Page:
California generally prohibits the open or concealed carriage of a handgun, whether loaded or unloaded, in public locations. Nonetheless, an individual may apply for a license to carry a concealed weapon in the city or county in which he or she works or resides. To obtain a license, the applicant must demonstrate "good moral character," complete a specified training course and establish "good cause."
California law delegates to each city and county the power to issue a written policy setting forth the procedures for obtaining a concealed-carry license. San Diego County has such a policy. The power to grant concealed-carry licenses in San Diego County is vested in the county sheriff's department. Since 1999, the sheriff's department has required all applicants to "provide supporting documentation" in order to demonstrate good cause. The documentation is discussed with each applicant to determine whether he or she can show a sufficiently pressing need for self-protection. If the applicant cannot demonstrate circumstances that distinguish his or her from the mainstream, he or she will not qualify for a concealed-carry permit.
San Diego County residents Edward Peruta, Michelle Laxson, James Dodd, Leslie Buncher and Mark Cleary were either denied concealed-carry licenses because they could not establish good cause or decided not to apply because they were confident they could not establish good cause. Peruta sued the County and it's Sheriff, William Gore, and requested injunctive relief from the enforcement of the County's interpretation of "good cause" as set forth in the policy. Peruta argued that by denying him the ability to carry a loaded handgun for self-defense, the County infringed on his right to bear arms under the Second Amendment.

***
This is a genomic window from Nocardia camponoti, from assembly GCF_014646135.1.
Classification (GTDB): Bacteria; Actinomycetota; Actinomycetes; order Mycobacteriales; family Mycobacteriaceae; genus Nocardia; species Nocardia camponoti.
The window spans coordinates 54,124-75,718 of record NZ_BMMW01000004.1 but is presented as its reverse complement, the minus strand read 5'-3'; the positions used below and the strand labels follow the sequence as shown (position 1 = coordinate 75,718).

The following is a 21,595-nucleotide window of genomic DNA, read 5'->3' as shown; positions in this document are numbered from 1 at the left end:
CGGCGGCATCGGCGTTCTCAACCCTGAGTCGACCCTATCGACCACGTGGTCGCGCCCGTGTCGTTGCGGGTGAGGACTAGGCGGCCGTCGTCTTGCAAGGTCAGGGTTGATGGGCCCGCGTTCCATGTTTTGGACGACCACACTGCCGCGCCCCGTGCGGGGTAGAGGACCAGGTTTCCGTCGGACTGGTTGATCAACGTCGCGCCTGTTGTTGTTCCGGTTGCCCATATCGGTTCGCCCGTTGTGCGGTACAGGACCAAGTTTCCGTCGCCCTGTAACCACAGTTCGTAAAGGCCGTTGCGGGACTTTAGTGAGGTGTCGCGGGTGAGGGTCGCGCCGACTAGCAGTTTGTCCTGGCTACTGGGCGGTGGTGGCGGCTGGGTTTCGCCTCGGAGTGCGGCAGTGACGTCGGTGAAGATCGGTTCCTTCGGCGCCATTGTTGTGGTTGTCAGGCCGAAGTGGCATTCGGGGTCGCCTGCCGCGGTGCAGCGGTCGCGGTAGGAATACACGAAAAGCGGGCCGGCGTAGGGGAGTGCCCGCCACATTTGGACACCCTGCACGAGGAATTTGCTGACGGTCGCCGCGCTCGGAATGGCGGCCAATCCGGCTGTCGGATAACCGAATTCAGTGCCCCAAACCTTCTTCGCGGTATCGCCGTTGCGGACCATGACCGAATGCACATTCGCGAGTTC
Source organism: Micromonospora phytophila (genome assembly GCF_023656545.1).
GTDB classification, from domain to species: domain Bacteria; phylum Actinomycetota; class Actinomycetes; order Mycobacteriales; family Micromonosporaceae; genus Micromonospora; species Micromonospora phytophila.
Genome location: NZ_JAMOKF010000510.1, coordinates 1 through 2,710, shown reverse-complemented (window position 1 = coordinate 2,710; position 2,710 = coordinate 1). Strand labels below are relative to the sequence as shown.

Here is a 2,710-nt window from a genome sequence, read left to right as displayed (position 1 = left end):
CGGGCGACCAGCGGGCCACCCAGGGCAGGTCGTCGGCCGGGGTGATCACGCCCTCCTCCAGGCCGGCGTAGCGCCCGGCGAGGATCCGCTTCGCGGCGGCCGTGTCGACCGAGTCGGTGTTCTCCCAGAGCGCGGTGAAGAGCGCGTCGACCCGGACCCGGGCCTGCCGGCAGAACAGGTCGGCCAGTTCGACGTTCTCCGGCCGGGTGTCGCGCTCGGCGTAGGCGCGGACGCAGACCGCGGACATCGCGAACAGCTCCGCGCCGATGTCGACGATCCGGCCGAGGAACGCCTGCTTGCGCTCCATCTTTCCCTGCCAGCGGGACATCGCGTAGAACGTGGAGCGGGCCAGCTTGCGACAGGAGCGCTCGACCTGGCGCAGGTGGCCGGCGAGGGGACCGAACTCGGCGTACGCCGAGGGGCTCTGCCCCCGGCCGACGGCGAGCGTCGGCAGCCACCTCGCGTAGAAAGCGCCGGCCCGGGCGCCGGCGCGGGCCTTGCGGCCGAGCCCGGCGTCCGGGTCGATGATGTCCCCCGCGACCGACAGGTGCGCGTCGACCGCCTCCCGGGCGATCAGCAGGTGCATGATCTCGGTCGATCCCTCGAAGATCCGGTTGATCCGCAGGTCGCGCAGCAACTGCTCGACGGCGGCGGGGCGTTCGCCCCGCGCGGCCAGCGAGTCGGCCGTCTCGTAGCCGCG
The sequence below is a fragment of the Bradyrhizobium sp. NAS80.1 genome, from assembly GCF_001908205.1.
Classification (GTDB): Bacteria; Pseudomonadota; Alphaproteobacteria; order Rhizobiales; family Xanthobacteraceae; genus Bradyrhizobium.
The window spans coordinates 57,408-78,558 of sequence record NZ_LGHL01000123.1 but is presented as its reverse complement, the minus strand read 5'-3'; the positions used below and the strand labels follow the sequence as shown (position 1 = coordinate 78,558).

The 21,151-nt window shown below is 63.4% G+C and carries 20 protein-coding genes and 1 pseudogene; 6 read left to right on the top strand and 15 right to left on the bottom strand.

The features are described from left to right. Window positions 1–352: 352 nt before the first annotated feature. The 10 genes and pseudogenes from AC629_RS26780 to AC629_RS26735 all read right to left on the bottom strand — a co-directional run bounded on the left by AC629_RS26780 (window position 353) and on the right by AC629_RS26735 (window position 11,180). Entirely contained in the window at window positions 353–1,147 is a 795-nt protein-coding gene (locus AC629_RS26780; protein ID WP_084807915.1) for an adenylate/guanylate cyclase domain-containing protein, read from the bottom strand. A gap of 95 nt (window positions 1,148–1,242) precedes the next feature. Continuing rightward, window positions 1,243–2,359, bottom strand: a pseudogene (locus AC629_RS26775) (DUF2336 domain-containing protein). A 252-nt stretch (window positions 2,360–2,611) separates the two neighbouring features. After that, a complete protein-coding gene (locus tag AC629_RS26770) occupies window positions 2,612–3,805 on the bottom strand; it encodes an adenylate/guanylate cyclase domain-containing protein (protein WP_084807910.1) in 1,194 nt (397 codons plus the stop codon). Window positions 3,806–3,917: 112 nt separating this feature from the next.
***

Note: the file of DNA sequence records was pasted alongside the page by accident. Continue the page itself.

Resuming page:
The district court granted the County's motion for summary judgment. The court reasoned that California's "important and substantial interest in public safety" trumped Peruta's allegedly burdened Second Amendment interest. Peruta appealed.
On appeal, Peruta again asserted that by defining "good cause" in San Diego County's permitting scheme to exclude a general desire to carry for self-defense, the County impermissibly burdens their Second Amendment right to bear arms. The Ninth Circuit turned to Supreme Court precedent. First, the Ninth Circuit determined that the Second Amendment codified a "pre-existing, individual right" to keep and bear arms. Next, the Ninth Circuit, again depending upon Supreme Court precedent, held that the Second Amendment is "deeply rooted in this Nation's history and tradition." However, the Ninth Circuit noted that the Supreme Court had not previously addressed the right to bear arms outside the home.
The Ninth Circuit then determined that the right to "bear" arms is not limited to carrying arms within the home. Indeed, the Ninth Circuit stated that the risk of coming across a confrontation is not limited to the home. Accordingly, the Court concluded that the Second Amendment secures a right to carry a firearm outside the home.
Next, the Ninth Circuit considered whether San Diego County's "good cause" permitting requirement "infringes" on the right to carry a firearm outside the home. The Court stated that concealed carry is acceptable with a proper permit and that even without a permit, it is sanctioned for particular groups such as peace officers, retired peace officers, military personnel, etc. The Court then noted that in San Diego County, an individual's concern for their own personal safety does not satisfy "good cause" for issuance of the permit. The Court noted that the exceptions for peace officers or military personnel do not protect the average, law-abiding citizen. Since, according to the Court, San Diego County's requirement that a person show sufficiently pressing need for self-protection before being permitted to carry a concealed weapon, the requirement infringed on the Second Amendment right to bear arms and the case was remanded back to the trial court.
The Peruta decision has triggered a substantial amount of controversy. Attorney General Kamala Harris has asked the Ninth Circuit to review and reverse its decision. Law enforcement agencies meanwhile may have lost the ability to determine who can carry a concealed firearm. In addition the Peruta decision has triggered a wave of applications for concealed weapon permits. Meanwhile, the Supreme Court may soon consider the constitutionality of a similar issue in New Jersey. This case will likely continue to have repercussions for some time to come.
Peruta v. County of San Diego (9th Cir. 2014) 742 F.3d 1144.